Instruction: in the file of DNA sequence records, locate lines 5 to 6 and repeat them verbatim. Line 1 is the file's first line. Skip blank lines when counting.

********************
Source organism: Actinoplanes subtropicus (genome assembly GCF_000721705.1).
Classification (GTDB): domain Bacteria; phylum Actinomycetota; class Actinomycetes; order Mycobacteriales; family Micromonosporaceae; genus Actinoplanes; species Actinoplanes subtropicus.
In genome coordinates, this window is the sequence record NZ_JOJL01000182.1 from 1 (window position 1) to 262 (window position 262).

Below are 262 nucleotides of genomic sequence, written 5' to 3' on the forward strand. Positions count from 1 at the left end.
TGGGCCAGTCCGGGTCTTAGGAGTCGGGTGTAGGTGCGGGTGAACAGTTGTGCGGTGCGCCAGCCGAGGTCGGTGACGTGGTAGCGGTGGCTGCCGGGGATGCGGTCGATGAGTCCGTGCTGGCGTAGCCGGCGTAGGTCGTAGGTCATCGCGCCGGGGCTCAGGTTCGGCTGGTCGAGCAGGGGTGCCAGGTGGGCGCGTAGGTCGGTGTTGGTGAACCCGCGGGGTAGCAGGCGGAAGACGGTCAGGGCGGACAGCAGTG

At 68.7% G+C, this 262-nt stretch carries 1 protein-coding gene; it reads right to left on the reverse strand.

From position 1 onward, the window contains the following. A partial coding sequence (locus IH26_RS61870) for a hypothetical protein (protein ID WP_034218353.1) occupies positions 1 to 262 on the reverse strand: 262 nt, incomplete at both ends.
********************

TGGGCCAGTCCGGGTCTTAGGAGTCGGGTGTAGGTGCGGGTGAACAGTTGTGCGGTGCGCCAGCCGAGGTCGGTGACGTGGTAGCGGTGGCTGCCGGGGATGCGGTCGATGAGTCCGTGCTGGCGTAGCCGGCGTAGGTCGTAGGTCATCGCGCCGGGGCTCAGGTTCGGCTGGTCGAGCAGGGGTGCCAGGTGGGCGCGTAGGTCGGTGTTGGTGAACCCGCGGGGTAGCAGGCGGAAGACGGTCAGGGCGGACAGCAGTG

At 68.7% G+C, this 262-nt stretch carries 1 protein-coding gene; it reads right to left on the reverse strand.